Computer scientists have developed a system that is able to automatically convert 2D video footage of live sporting events, like football matches, into 3D video, so that they can be viewed in virtual reality.
At the moment, we are only able to watch movies in 3D, and that is only possible because most major Hollywood box office releases have employed multiple visual effects studios to manually paint and animate every single frame in the scenes that require computer graphics during post production, and this can involves hundreds of artists at a time.
Being able to make live televised events like sports matches in 3D would mean that the content could be viewed on virtual reality headsets, which could help to push consumer interest in VR technology.
So researchers from MIT's Computer Science and Artificial Intelligence Laboratory (CSAIL) and the Qatar Computing Research Institute (QCRI) set out to convert the video footage of live events, such as football matches, from 2D on a TV into 3D, and they have come up with a system that does the trick using video game technology.
Studying Fifa to create 3D video conversion
The researchers noted that sports video games like EA's Fifa football simulator game look so realistic because they make use of incredibly detailed 3D maps of the virtual football pitch that the user has to navigate while playing the game.
For example, if the player initiates a move, the game is programmed to adjust the 3D map accordingly to generate a 2D projection of the scene that unfolds after the ball is kicked, and no matter how the user changes the viewing angle of the match, the 2D scene unfolding on the still corresponds to the 3D map.
So the researchers decided to replicate this effect in order to achieve a 3D projection, by replaying Fifa 13 over and over again so that they could capture screenshots using Microsoft's video-game analysis tool PIX, and then extracting the 3D map from each screenshot.
Using a standard algorithm that is able to detect the difference between two images, the researchers narrowed down the images to just the screenshots that best captured the range of possible viewing angles and player configurations that the game presented and put them in a database.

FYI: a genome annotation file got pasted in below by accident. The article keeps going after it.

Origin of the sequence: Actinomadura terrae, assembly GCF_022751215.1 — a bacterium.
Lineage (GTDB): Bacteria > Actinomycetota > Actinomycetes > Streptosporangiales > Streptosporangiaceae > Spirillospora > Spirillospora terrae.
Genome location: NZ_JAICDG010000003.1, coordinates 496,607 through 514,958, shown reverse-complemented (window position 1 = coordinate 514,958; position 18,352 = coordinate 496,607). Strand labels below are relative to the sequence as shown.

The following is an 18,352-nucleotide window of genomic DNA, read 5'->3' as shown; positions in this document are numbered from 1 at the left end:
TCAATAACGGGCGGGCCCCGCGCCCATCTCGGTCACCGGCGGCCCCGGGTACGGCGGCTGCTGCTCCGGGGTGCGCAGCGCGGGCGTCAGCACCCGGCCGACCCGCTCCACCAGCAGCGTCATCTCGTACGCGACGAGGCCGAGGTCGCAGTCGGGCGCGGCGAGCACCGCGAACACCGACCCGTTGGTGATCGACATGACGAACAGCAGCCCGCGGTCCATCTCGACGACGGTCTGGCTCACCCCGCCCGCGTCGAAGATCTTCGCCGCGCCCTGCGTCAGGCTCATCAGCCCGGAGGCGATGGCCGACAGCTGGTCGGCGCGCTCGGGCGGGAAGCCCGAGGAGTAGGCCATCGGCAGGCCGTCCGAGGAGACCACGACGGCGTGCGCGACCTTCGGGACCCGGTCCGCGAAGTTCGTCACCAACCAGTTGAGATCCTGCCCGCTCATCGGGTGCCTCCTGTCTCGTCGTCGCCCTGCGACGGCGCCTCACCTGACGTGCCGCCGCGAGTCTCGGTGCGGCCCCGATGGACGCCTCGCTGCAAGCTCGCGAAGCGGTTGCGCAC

They then programmed a system to look at the tens of thousands of screenshots in the database and locate matches between the screenshots and every frame of 2D video footage from an actual televised football match.
When the system finds a match between a Fifa screenshot and the video frame of the actual football match, the computer automatically adds depth information to the corresponding sections of the video feed and stitches them together, resulting in footage that looks 3D.
3D conversion takes only a third of a second
For now, the researchers say that the system takes about a third of a second to process each frame of video, but successive frames could be processed in parallel, so the delay would only happen once. This would mean that a broadcast delay of one to two seconds would be enough to enable the 3D conversion to keep up with the video stream of the live match, but the researchers hope to reduce the delay even further.
"Any TV these days is capable of 3D. There's just no content. So we see that the production of high-quality content is the main thing that should happen. But sports is very hard," said Wojciech Matusik, an associate professor of electrical engineering and computer science at MIT and one of the system's co-developers.
"Our advantage is that we can develop it for a very specific problem domain. We are developing a conversion pipeline for a specific sport. We would like to do it at broadcast quality, and we would like to do it in real-time. What we have noticed is that we can leverage video games."